THE ECONOMY is still 11 per cent smaller than before the pandemic and hold HALF the amount of jobs are being advertised.
Fresh figures from the ONS have revealed the ongoing economic havoc lockdown and the coronavirus crisis wreaked on the UK.
The entire economy has contracted since the start of lockdown, from April to June the economy shrunk by a massive 20.4 per cent, and it is still down 11.7 per cent on pre-pandemic levels.
The largest quarterly decline during the 2008 recession was 2.1 per cent.
According to the new stats, a huge 9.6 million jobs – or one in three – in Britain were furloughed at some point – and young people were hit the hardest.
The proportion of furloughed workers between the age of 16 – 24 years old hit 47 per cent.
And the young have been hit even harder, as they are most likely to work in hospitality jobs, who suffered the initial brunt of lockdown, and sales are still down 60 per cent on pre-pandemic levels.
Less than one in four hospitality businesses were trading between March and May, and they have now been hit by further restrictions with the new 10pm curfew.
The overall number of job vanacies has plummeted by 50 per cent on pre-pandemic levels, but hospitality and entertainment jobs have disappeared the fastest.
Last year there were 4.4 vacancies for every 100 employees in food and accomodation services – that number has sunk to 1.1.
In entertainment, arts and recreation, the number has dived from 3.5 to 0.5.
Both industries have been hit by the latest round of restrictions, with plans to bring back spectators to sports matches and audiences to theatres scrapped as the infection rate for coronavirus has soared.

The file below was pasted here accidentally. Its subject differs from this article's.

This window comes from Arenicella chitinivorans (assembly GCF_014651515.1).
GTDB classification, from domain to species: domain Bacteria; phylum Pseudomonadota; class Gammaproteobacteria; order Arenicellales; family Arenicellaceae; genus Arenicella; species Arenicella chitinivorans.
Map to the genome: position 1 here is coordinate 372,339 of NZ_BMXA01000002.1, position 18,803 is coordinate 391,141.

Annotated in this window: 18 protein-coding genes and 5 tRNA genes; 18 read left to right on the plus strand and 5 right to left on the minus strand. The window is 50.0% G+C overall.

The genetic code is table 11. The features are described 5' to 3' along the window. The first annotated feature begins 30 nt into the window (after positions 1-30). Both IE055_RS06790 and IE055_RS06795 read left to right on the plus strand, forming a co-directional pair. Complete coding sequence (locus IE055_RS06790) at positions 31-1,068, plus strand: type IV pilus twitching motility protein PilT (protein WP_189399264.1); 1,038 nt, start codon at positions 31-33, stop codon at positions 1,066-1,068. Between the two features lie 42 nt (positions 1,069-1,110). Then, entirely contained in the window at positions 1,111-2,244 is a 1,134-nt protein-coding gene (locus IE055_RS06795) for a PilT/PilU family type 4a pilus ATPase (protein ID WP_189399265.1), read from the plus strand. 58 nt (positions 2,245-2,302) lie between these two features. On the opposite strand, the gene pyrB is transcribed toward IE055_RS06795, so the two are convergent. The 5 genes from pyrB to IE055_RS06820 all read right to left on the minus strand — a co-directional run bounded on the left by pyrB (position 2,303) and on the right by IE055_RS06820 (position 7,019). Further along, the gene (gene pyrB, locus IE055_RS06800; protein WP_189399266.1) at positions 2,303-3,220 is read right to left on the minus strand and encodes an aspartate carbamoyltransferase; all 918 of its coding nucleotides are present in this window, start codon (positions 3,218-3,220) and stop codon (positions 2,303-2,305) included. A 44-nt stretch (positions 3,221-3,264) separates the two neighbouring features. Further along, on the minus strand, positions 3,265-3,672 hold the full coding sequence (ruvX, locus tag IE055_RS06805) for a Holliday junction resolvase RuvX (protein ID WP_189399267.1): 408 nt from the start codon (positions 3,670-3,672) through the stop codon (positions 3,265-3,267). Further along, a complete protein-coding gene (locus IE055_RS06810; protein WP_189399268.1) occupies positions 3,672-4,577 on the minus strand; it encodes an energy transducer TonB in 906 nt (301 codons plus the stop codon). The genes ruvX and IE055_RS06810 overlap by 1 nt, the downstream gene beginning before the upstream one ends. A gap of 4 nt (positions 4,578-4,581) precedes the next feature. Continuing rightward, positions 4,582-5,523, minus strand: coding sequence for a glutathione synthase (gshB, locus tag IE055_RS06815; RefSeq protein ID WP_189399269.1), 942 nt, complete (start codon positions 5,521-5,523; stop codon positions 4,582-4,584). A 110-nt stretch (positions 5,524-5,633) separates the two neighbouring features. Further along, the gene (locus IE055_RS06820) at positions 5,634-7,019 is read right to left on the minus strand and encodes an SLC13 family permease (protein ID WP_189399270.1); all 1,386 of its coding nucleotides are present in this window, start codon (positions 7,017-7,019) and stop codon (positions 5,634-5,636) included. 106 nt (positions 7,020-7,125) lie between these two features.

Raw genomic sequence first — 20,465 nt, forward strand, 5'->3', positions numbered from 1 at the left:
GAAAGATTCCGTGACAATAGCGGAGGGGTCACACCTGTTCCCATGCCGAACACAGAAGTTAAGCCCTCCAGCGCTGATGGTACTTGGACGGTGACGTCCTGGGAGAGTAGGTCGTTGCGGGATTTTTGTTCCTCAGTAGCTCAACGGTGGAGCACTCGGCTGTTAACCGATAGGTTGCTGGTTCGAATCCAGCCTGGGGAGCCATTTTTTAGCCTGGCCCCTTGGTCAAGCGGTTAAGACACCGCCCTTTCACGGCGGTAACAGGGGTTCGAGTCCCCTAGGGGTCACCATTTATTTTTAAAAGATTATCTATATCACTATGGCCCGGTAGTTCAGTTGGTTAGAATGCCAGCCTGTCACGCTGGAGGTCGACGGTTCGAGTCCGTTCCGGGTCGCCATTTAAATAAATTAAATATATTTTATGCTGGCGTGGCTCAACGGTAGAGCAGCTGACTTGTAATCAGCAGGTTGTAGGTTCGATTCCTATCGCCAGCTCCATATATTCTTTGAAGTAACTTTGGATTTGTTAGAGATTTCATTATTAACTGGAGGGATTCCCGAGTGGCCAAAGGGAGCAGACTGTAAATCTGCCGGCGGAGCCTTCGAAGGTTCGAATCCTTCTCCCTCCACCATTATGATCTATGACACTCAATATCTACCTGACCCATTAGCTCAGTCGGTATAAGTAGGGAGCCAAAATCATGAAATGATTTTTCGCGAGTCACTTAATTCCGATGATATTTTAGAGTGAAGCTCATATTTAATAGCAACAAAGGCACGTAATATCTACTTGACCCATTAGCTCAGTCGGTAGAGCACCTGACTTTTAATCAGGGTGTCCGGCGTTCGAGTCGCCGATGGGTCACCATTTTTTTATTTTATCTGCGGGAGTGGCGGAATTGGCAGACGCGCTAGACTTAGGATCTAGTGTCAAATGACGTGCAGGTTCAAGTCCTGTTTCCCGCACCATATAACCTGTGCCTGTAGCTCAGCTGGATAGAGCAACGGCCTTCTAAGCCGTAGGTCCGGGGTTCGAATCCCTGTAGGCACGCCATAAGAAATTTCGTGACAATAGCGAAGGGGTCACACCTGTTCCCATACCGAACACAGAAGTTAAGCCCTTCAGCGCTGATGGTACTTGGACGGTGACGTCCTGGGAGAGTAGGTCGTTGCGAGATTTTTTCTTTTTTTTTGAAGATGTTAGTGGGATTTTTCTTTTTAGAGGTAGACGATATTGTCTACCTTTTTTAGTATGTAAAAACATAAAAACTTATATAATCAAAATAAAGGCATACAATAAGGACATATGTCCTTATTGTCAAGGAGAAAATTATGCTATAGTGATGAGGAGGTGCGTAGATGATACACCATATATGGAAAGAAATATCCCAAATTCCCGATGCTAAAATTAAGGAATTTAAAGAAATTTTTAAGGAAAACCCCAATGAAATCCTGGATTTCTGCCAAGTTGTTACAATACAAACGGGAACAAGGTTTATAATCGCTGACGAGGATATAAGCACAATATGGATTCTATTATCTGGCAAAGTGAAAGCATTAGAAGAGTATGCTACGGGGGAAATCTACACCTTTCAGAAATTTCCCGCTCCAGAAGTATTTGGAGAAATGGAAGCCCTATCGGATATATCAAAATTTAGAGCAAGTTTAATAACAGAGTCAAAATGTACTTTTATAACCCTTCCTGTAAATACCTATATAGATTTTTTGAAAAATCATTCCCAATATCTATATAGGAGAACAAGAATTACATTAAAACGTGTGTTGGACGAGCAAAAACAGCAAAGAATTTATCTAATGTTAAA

And Chancellor Rishi Sunak is preparing to outline his plans to ensure Brits aren’t unable to make ends meet because of the tough rules, expected to last for six months.
But Mr Sunak is under massive pressure to keep spiralling debt levels down.
ONS stats show Britain’s public sector debt has surpassed Gross Domestic Product for the first time since the 1960s.
According to the ONS almost all sectors have seen declines but those forced to shut up shop during lockdown were hit hardest.
But there were some green shoots of hope in the figures, which said retail sales are back above pre-pandemic levels.
That’s despite the number of people visiting the shops nosediving.
Footfall at retail shops fell 89 per cent on last year’s levels in April, but has slowly recovered and is now just 12 per cent below the same time last year.
The number of people heading to workplaces and offices was still down 40 per cent on last year’s levels last week – before the PM’s u-turn in policy telling office staff to work from home again.
The shocking number threatens the livelihood of thousands of businesses relying on commuters coming into town and city centres.
Many of those are pubs and restaurants who will suffer the double whammy of 10pm curfews.
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